Vanuatu daily news digest | 29 January 2015

Most importantly, first today is a clarification of the Prime Minister’s Office position on the appointment of one Christopher Griggs to undertake the prosecution of the alleged police mutiny of some years ago. An appointment by the former Acting Public Prosecutor to prosecute the case "is not sufficient" a government press release in Daily Post states. The government also understands "there is no record of such an appointment." The release from the PMO says "Following latest media reports, the government is beginning to connect the dots on whose real interests the individual could be serving." Furthermore, Griggs came into the country on a tourist visa to "visit friends". The report suggests there are elements within government which could be working against the interests of the government. "Meanwhile, police officers pursuing the ‘conspiracy’ case against former Police Commissioner Joshua Bong and others can’t decide on their own who should represent them in court; and even more importantly, if it is a case of national interest and warrants such public spending. For this reason, any decision on the part of the persons concerned to achieve a certain objective, is tantamount to a clear conflict of interest." Indeed. Thank you, PMO.

The Board of Vanuatu Broadcasting and Television Corporation (VBTC) has signed off on the Corporation’s accounts, for auditing, for the year 2012, Radio Vanuatu itself states. Board Chair Jennifer Kausei said she wanted to get the VBTC accounts into line with government requirements. One wonders how this has been avoided for nearly a decade now. It would surely have something to do with the political coalition nature of the Corporation Board. Kausei hoped the accounts for 2013 and 2014 could then be brought up to date. Indeed. How did they go uninspected for so long? Political reasons? This writer knows the Corporation accounts were fine and well in 2002. It seems this is the last time they were.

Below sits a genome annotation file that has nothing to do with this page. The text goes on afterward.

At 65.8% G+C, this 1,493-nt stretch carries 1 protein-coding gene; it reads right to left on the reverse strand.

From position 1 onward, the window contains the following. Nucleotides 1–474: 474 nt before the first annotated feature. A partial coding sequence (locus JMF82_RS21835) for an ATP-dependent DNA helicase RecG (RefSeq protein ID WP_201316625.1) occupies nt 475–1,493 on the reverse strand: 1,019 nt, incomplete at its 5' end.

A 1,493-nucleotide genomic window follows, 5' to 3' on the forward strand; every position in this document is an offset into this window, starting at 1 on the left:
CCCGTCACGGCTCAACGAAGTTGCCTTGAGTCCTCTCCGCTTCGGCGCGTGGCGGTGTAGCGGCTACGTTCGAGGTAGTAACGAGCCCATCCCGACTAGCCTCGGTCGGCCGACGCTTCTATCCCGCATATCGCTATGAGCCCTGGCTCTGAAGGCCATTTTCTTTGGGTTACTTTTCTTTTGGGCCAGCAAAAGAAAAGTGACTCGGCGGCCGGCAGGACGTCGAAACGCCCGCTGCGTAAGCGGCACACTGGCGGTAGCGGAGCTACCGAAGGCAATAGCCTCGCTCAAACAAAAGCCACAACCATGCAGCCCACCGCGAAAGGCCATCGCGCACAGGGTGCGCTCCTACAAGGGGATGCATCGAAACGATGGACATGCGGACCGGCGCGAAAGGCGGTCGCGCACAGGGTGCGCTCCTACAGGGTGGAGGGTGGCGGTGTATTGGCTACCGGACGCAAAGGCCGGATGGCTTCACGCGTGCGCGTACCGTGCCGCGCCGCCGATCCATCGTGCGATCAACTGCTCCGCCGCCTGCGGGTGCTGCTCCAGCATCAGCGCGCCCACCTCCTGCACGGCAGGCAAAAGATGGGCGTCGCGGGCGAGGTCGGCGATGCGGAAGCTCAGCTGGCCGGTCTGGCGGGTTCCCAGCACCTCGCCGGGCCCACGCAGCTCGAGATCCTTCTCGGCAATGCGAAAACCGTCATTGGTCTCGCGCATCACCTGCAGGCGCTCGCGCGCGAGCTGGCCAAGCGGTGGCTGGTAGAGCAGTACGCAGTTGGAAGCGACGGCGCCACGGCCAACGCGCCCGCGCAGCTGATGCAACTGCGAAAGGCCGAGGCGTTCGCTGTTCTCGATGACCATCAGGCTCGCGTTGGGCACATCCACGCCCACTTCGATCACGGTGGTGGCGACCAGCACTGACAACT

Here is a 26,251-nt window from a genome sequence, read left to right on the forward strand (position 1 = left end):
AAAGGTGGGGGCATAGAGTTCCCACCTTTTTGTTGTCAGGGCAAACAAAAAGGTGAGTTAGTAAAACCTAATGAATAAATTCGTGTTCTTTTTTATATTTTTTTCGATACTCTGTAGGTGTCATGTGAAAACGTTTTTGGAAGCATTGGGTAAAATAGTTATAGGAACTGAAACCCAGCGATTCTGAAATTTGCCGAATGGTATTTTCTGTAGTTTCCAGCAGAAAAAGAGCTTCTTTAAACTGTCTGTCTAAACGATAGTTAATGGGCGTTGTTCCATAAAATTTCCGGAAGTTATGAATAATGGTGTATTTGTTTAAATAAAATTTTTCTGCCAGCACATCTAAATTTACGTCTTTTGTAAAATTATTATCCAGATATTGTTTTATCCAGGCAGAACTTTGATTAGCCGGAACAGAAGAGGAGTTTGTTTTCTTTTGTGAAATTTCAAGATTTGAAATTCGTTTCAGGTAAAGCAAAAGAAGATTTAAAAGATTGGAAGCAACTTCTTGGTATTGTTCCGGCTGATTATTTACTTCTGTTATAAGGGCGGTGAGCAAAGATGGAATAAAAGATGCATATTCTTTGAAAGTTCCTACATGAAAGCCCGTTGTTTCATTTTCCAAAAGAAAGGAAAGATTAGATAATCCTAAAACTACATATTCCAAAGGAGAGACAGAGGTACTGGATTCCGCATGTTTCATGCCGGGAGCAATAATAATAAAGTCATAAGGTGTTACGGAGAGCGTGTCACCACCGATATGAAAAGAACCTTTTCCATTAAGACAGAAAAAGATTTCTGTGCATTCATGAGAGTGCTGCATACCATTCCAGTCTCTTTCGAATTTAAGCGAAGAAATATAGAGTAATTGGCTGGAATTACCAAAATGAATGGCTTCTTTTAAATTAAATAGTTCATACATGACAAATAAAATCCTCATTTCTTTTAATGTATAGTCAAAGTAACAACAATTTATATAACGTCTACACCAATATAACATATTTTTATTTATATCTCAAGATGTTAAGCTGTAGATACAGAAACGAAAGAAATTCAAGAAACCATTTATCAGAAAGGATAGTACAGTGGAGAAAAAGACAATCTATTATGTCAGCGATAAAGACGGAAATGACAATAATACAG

The Vanuatu Government is reported as prioritising the geo-thermal project at Takara and anxious to prevent the prospecting company moving out, the acting head of the Environment Department, Trinison Tari, said last Thursday at the EIA meeting at Takara. He said the onus is on the landowners, the people and all relevant stakeholders to see eye to eye and speak with one voice to enable the project to proceed. Climate Change DG Jotham Napat explained that New Zealand had provided two geo-thermal experts to work with the government’s responsible task force to scrutinise the EIA submitted. This was not publicly evaluated last week as the task force was still working on it. However, a number of concerns of the people have been answered.

Since last week and the Environment Impact Assessment discussions for hydro-electricity at North Efate there has been reporting in the two principal news media concerning the value of renovating and upgrading the Quoin Hill airstrip at Takara. It has been used for emergency landings and it is given as, variously, certain custom owners on the one hand, and the whole community on the other, see it as a possible important factor for developing the area along with providing geo-thermal power if approved.

Over 170 passengers of the MV Renaissance had to spend a night ashore at south-east Malekula, the vessel having struck a reef the previous night. The office of the shipping company confirmed the incident, VBTC reported, and advised passengers were all safe and well at Lamap, awaiting transportation. Ports and Harbours is investigating.

Foreign ministers of the MSG countries have agreed to set up a commercial arm of the sub-regional body. This was decided at their Port Vila meeting a week ago. Melanesian Solutions will become an important part of the MSG with branches in each country.

Some members of the United Liberation Movement for West Papua are here for next Monday’s meeting to prepare their application to join the Melanesian Spearhead Group (MSG). Others will arrive before Monday.